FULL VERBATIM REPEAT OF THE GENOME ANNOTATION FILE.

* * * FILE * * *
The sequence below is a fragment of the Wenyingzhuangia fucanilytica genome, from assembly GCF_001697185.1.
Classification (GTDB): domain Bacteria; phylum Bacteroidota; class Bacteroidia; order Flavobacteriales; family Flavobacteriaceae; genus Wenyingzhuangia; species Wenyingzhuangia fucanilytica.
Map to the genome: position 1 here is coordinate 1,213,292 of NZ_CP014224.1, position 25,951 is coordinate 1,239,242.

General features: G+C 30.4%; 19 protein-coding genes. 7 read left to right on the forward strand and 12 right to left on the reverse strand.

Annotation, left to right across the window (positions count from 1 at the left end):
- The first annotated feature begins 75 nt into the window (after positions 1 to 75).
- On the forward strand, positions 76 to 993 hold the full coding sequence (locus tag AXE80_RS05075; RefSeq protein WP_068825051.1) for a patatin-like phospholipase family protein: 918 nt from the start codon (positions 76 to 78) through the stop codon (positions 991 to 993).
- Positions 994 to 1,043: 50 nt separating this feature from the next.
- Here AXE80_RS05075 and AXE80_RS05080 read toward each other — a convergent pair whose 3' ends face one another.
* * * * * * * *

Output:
The sequence below is a fragment of the Wenyingzhuangia fucanilytica genome, from assembly GCF_001697185.1.
Classification (GTDB): domain Bacteria; phylum Bacteroidota; class Bacteroidia; order Flavobacteriales; family Flavobacteriaceae; genus Wenyingzhuangia; species Wenyingzhuangia fucanilytica.
Map to the genome: position 1 here is coordinate 1,213,292 of NZ_CP014224.1, position 25,951 is coordinate 1,239,242.

General features: G+C 30.4%; 19 protein-coding genes. 7 read left to right on the forward strand and 12 right to left on the reverse strand.

Annotation, left to right across the window (positions count from 1 at the left end):
- The first annotated feature begins 75 nt into the window (after positions 1 to 75).
- On the forward strand, positions 76 to 993 hold the full coding sequence (locus tag AXE80_RS05075; RefSeq protein WP_068825051.1) for a patatin-like phospholipase family protein: 918 nt from the start codon (positions 76 to 78) through the stop codon (positions 991 to 993).
- Positions 994 to 1,043: 50 nt separating this feature from the next.
- Here AXE80_RS05075 and AXE80_RS05080 read toward each other — a convergent pair whose 3' ends face one another.